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Bald eagle joins Virginia Beach friends for cocktail hour

Bald-eagle-and-drinks

There’s never been another cocktail hour quite like the one that Nancy Dickerson attended last weekend.

Dickerson dropped by Jean Carlston’s home at Atlantic Shores to have a glass of wine with Carlston and Carlston’s daughter, Ann Kramer, who was visiting from out of town.

When Kramer answered the door, she told Dickerson to be very quiet.

“She said, ‘You’ve got to come out and see what’s on the rail,’” Dickerson related.

And what should be on Carlston’s deck railing out back overlooking the Atlantic Shores lake at Shores but a juvenile bald eagle.

“It was unbelievable,” Dickerson said. “I’ve never been up close and personal with a bald eagle.”

A bottle of wine, crackers, cheese and salami were also out on the deck waiting for the three humans to come sit and have a drink.

But the eagle was waiting there, too.

“At first he scared us, the size of the talons and the beak,” Carlston said. “I’ve never been that close to a large bird before.”

Dickerson decided the eagle didn’t have a mean look on its face, that it just looked curious. So Dickerson offered the big visitor a cracker.

“When I held it out, it wasn’t aggressive,” she said, “but it took it.”

The eagle also took a piece of salami from Dickerson while she was trying to reach Reese Lukei, a local raptor expert. The eagle dropped the salami and even flew to the deck floor to pick it up. Then it flew back to its rail perch to dine.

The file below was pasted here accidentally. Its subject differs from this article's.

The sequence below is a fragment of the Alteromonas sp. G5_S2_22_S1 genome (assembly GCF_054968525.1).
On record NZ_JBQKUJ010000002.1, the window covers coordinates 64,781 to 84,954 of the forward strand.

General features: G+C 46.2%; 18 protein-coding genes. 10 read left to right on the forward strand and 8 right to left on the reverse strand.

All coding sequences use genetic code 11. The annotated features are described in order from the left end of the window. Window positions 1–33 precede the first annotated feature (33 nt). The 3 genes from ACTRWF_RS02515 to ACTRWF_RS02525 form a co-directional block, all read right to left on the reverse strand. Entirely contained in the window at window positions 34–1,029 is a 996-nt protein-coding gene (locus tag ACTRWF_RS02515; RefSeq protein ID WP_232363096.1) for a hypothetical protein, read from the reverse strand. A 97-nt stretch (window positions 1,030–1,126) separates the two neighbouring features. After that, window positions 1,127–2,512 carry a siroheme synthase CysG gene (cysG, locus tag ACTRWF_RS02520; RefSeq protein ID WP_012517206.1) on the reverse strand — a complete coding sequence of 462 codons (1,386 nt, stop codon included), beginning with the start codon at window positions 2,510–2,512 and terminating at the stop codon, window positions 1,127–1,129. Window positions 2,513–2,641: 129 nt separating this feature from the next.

When Lukei called back, he said if the eagle was still on the railing in the morning to call back and he would come out to check on it. He explained to Dickerson that the youngster had probably been born in a nest in someone’s yard or where it saw people on a regular basis. So it wasn’t afraid of humans. He also told Dickerson not to feed it at all.

“He said, ‘No crackers, no processed meat!’” said Dickerson.

“So we just sat there having a glass of wine and the eagle is just chilling with us,” she added.

Carlston said they decided it must be a female eagle because it wanted to join the women’s wine gathering.

The eagle was still on Carlston’s deck railing the next morning, and Lukei was called. By the time he got there, it has flown to a nearby rooftop.

Later Lukei told me about the juvenile eagle in Thoroughgood that walked up on someone’s back porch and looked through their sliding glass door. That kind of behavior is a result of more eagles being born in an urban environment, he said. Still, he added, the eagle’s interest in cocktails with Carlston and her guests was pretty rare.

And it was a rare cocktail gathering for the three humans, too.

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